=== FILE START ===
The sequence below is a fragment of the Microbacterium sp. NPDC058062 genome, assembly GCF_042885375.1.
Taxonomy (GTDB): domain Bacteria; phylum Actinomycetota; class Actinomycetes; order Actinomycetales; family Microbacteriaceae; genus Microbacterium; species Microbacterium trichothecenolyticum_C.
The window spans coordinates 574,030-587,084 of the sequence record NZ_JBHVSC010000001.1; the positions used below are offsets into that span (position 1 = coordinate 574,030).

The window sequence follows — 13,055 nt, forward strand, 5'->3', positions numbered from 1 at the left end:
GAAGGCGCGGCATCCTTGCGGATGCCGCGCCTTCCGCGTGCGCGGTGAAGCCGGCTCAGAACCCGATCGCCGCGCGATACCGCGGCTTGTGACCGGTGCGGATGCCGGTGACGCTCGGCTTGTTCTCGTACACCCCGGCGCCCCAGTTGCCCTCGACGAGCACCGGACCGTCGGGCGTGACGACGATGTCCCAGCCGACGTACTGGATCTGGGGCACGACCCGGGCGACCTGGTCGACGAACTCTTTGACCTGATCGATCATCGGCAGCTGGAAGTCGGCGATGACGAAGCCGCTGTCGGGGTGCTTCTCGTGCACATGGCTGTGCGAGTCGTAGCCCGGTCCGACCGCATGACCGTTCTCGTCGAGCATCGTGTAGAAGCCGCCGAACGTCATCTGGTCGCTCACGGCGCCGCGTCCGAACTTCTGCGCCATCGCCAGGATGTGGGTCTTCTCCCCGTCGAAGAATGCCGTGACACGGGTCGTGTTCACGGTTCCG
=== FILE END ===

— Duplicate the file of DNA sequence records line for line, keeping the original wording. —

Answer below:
The sequence below is a fragment of the Microbacterium sp. NPDC058062 genome, assembly GCF_042885375.1.
Taxonomy (GTDB): domain Bacteria; phylum Actinomycetota; class Actinomycetes; order Actinomycetales; family Microbacteriaceae; genus Microbacterium; species Microbacterium trichothecenolyticum_C.
The window spans coordinates 574,030-587,084 of the sequence record NZ_JBHVSC010000001.1; the positions used below are offsets into that span (position 1 = coordinate 574,030).

The window sequence follows — 13,055 nt, forward strand, 5'->3', positions numbered from 1 at the left end:
GAAGGCGCGGCATCCTTGCGGATGCCGCGCCTTCCGCGTGCGCGGTGAAGCCGGCTCAGAACCCGATCGCCGCGCGATACCGCGGCTTGTGACCGGTGCGGATGCCGGTGACGCTCGGCTTGTTCTCGTACACCCCGGCGCCCCAGTTGCCCTCGACGAGCACCGGACCGTCGGGCGTGACGACGATGTCCCAGCCGACGTACTGGATCTGGGGCACGACCCGGGCGACCTGGTCGACGAACTCTTTGACCTGATCGATCATCGGCAGCTGGAAGTCGGCGATGACGAAGCCGCTGTCGGGGTGCTTCTCGTGCACATGGCTGTGCGAGTCGTAGCCCGGTCCGACCGCATGACCGTTCTCGTCGAGCATCGTGTAGAAGCCGCCGAACGTCATCTGGTCGCTCACGGCGCCGCGTCCGAACTTCTGCGCCATCGCCAGGATGTGGGTCTTCTCCCCGTCGAAGAATGCCGTGACACGGGTCGTGTTCACGGTTCCG